Ever wonder about all the possible goalie gear modifications a goalie can do? There are thousands of ways goalies modify their gear and in this guide, we’re going to cover some of the coolest goalie equipment modifications we’ve ever seen.
This guide will be updated continually, so while it may appear small to start, we’ll add to it on a weekly basis as we unpack new gear mods goalies are doing to their equipment.
To make navigating this gear modifications guide easier, we’ve pre-built links to each different section within the guide.
- Skate Modifications
- Helmet Modifications
- Pad Modifications
- Chest Protector Modifications
- Pants Modifications
- Glove Modifications
- Blocker Modifications
- Stick Modifications
Goalie Gear Modifications
In the world of the goalie, there are literally thousands of different ways to modify your gear. From tiny things, such as changing the way a sweatband sits in the goalies helmet, to large things, like removing entire portions of padding in a pair of goalie pants. Goalies happen to be some of the most interesting types of hockey players on the planet. Always interested in maximizing the performance of their gear and in turn their game, it seems that goalies will stop at nothing when it comes to modifying their equipment.
Below, you’ll find an alphabetic list of some of the ways that goalies modify their gear. In cases where a more details explanation of the gear modification being made is required, we’ll link to the appropriate section of our website that looks at the modification more in depth.
The Lundy Loop – made famous by Future Hall of Fame goalie Henrik Lundqvist, this is a basic modification made to the back of a goalies skate that allows a goalie to run the boot strap of their goalie pad through the back of their skate, instead of beneath their foot.
There are a couple modifications that can be easily made to a goalie helmet. One of the biggest is changing out the sweatband, or upgrading the foam inside. While there aren’t great options for foam replacement on the market currently, some NHL goalies still use a product called “Maltese” foam.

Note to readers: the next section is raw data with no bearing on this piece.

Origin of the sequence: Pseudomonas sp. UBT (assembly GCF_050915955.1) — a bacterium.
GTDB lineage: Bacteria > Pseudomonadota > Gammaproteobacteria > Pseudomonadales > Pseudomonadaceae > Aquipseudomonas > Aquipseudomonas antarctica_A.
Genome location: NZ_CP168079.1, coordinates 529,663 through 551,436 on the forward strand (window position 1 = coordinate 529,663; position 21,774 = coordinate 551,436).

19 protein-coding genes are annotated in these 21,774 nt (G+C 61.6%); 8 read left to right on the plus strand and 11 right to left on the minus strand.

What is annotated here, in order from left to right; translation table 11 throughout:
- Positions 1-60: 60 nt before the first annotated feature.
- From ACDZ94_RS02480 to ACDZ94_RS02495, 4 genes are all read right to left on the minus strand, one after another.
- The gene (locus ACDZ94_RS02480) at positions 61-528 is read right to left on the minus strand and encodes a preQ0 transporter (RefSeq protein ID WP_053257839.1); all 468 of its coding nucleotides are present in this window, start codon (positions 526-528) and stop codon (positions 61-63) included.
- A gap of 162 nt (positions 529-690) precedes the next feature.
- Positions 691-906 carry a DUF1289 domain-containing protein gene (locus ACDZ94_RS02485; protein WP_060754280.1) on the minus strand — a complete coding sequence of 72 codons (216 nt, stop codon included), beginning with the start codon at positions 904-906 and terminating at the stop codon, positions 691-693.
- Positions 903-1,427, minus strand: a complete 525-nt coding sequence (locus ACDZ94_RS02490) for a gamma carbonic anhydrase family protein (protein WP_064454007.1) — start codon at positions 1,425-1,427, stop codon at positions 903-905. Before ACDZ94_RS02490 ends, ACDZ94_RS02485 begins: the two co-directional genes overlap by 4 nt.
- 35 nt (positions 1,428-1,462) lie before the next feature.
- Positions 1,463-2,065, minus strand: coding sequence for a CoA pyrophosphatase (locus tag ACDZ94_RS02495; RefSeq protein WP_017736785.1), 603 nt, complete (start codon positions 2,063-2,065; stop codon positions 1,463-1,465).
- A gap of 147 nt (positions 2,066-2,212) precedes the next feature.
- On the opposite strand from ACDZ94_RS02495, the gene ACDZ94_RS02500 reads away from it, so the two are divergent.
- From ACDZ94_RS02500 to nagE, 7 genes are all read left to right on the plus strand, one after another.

Adding a Dangler
Adding a dangler protective shield to the goalie helmet is required in many leagues, but not at the NHL level. There are several pros who use a dangler, however.
Kaapo Kahkonen attaches his dangler using hockey skate lace. This is one of the most popular methods of attaching a dangler throat protector shield to the goalie helmet.
Photo by @doncarlson4524
When it comes to modifying goalie pads themselves, changes are rarely made to the exterior, puck facing portion of the pad.
- Adding knee blocks to the knee pad landing zone
- Adjusting the strapping, adding or removing straps to the strapping zone of the pad
- Adding custom toe ties (highly recommended)
- Removing thigh protectors (recommended, if knee guards are worn)
Chest Protector Modifications
Modifying the chest protector is extremely common. It’s one of the easiest pieces of equipment to make custom modifications to.
- Adding padding to the shoulder “floaters”
- Adding shoulder straps on chest protector floaters, designed to help keep suspenders in place
- Removing padding from the bottom of the chest protector to increase mobility near the waist (not recommended)
- Adding padding to the arms of the chest protector
- Removing length from the wrist(s) of the chest protector
There are several ways to modify the pants a goalie wears.
- Adding suspender straps
- Adjusting the goalie pant belt (removing)
- Removing padding in specific areas (not recommended)
- Adding padding to the interior thigh area
- Cutting the waist protection for better mobility when tucking the chest protector (not recommended)
The modifications made to a goalies glove, one of the most important pieces of a goalies equipment, are slightly limited unless a custom glove is ordered. One of the easiest at home goalie glove modifications is replacing the glove lace with skate lace.
- Adding a skate lace pocket
- Adding an interior wrist strap (extremely difficult)
The blocker is one of the most ignored pieces of goalie equipment. It’s hard to modify and outside of removing padding, which isn’t recommended, it’s often kept stock.
The goalie stick is one of the easiest and most common pieces of equipment to modify as a goalie. There are generally three ways to modify a goalie stick.
- Customizing how a goalie stick is taped
- Cutting a goalie stick shorter
- Cutting into the paddle grip section of a stick, to create a hand grip
Kaapo Kahkonen, goalie for the Minnesota Wild, uses a minimal paddle grip taped using what appears to be only hockey tape.
Photo by @doncarlson4524